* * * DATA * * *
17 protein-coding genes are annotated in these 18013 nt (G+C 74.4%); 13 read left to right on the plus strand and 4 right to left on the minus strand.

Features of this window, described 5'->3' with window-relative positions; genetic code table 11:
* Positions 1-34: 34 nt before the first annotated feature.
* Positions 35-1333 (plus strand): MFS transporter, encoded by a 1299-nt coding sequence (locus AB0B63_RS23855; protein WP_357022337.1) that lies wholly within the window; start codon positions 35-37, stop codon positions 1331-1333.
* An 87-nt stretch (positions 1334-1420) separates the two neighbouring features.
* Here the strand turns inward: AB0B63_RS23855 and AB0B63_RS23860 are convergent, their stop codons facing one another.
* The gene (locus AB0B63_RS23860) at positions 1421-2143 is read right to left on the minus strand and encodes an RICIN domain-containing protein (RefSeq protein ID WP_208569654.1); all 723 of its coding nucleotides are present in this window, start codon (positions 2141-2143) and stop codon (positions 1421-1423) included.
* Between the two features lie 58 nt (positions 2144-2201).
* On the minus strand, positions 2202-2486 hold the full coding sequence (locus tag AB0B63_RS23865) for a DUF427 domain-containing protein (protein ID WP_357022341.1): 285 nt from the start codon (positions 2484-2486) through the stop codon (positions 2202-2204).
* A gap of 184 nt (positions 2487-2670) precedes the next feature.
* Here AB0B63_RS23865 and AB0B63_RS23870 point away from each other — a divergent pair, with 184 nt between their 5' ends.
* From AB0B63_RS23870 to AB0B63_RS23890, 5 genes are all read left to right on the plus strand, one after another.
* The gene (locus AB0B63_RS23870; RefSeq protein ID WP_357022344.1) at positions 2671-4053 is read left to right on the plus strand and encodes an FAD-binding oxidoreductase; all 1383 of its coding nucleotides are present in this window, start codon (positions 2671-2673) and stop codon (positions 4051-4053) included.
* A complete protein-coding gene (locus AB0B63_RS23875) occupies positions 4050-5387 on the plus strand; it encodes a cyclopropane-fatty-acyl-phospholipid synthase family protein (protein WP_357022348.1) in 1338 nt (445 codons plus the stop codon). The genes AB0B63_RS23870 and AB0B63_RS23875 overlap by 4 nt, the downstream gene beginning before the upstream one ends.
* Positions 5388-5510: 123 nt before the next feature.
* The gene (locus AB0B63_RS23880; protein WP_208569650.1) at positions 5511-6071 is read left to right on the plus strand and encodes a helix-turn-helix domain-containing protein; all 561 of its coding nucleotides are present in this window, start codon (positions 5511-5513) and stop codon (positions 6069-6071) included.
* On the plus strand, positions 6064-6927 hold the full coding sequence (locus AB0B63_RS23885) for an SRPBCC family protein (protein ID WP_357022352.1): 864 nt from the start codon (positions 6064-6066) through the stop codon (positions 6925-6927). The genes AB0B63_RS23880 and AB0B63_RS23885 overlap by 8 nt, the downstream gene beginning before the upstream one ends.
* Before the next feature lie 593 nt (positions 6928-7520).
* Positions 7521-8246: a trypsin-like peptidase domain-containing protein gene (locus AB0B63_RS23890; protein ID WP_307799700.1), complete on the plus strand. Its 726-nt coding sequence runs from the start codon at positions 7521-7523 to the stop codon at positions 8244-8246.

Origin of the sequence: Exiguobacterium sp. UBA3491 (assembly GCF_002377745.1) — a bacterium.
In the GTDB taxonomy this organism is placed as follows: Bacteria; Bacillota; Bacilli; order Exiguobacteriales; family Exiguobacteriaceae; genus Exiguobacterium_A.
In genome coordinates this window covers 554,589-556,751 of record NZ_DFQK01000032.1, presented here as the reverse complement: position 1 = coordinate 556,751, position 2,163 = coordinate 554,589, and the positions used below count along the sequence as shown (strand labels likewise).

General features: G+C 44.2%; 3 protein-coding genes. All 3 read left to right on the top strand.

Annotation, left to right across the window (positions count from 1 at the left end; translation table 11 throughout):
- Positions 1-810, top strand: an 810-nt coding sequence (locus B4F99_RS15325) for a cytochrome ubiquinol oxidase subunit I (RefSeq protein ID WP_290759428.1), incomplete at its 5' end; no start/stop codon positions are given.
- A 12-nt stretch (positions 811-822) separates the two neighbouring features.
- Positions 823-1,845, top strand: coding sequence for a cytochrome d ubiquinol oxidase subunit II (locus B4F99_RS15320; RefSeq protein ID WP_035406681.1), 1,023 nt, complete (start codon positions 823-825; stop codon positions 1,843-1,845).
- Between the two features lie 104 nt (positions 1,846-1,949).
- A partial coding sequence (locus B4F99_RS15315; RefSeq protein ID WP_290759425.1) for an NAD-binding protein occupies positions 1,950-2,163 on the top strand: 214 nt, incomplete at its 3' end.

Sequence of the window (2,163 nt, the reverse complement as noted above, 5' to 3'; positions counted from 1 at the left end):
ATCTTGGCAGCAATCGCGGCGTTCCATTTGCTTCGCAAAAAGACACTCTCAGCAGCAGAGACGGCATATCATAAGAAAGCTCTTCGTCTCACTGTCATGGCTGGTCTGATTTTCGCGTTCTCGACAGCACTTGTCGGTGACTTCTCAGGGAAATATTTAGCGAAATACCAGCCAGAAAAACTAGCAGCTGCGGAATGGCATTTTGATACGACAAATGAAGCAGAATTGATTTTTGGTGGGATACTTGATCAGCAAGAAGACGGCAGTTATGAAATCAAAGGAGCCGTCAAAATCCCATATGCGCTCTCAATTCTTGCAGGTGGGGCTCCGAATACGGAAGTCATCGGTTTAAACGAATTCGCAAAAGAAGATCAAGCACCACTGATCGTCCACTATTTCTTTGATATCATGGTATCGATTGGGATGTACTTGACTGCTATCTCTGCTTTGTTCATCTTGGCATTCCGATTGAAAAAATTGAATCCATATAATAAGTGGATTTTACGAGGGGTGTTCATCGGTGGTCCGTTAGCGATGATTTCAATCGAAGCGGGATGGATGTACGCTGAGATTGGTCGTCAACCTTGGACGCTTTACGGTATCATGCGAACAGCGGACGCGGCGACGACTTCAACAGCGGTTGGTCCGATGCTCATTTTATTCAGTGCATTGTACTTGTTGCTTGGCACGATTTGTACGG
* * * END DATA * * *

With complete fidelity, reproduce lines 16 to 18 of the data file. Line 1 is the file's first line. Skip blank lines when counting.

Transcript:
* The gene (locus AB0B63_RS23880; protein WP_208569650.1) at positions 5511-6071 is read left to right on the plus strand and encodes a helix-turn-helix domain-containing protein; all 561 of its coding nucleotides are present in this window, start codon (positions 5511-5513) and stop codon (positions 6069-6071) included.
* On the plus strand, positions 6064-6927 hold the full coding sequence (locus AB0B63_RS23885) for an SRPBCC family protein (protein ID WP_357022352.1): 864 nt from the start codon (positions 6064-6066) through the stop codon (positions 6925-6927). The genes AB0B63_RS23880 and AB0B63_RS23885 overlap by 8 nt, the downstream gene beginning before the upstream one ends.
* Before the next feature lie 593 nt (positions 6928-7520).